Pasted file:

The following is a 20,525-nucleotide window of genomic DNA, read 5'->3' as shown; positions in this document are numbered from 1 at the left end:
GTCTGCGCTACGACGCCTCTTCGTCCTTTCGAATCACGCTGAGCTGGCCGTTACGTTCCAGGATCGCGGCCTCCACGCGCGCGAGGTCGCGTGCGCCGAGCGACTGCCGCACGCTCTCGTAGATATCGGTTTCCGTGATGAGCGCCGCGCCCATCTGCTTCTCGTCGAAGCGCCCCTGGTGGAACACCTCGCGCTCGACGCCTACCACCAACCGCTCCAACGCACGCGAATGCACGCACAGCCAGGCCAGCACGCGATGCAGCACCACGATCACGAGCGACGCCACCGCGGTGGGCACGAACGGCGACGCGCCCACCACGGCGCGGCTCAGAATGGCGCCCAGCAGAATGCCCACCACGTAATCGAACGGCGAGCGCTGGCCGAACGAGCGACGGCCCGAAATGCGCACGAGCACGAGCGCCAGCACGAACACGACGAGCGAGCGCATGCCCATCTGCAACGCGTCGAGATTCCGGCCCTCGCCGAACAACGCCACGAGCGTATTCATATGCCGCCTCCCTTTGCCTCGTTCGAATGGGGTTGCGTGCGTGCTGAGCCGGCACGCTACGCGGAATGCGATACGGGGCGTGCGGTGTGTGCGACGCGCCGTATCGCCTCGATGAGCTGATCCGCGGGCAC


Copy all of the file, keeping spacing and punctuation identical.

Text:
The following is a 20,525-nucleotide window of genomic DNA, read 5'->3' as shown; positions in this document are numbered from 1 at the left end:
GTCTGCGCTACGACGCCTCTTCGTCCTTTCGAATCACGCTGAGCTGGCCGTTACGTTCCAGGATCGCGGCCTCCACGCGCGCGAGGTCGCGTGCGCCGAGCGACTGCCGCACGCTCTCGTAGATATCGGTTTCCGTGATGAGCGCCGCGCCCATCTGCTTCTCGTCGAAGCGCCCCTGGTGGAACACCTCGCGCTCGACGCCTACCACCAACCGCTCCAACGCACGCGAATGCACGCACAGCCAGGCCAGCACGCGATGCAGCACCACGATCACGAGCGACGCCACCGCGGTGGGCACGAACGGCGACGCGCCCACCACGGCGCGGCTCAGAATGGCGCCCAGCAGAATGCCCACCACGTAATCGAACGGCGAGCGCTGGCCGAACGAGCGACGGCCCGAAATGCGCACGAGCACGAGCGCCAGCACGAACACGACGAGCGAGCGCATGCCCATCTGCAACGCGTCGAGATTCCGGCCCTCGCCGAACAACGCCACGAGCGTATTCATATGCCGCCTCCCTTTGCCTCGTTCGAATGGGGTTGCGTGCGTGCTGAGCCGGCACGCTACGCGGAATGCGATACGGGGCGTGCGGTGTGTGCGACGCGCCGTATCGCCTCGATGAGCTGATCCGCGGGCAC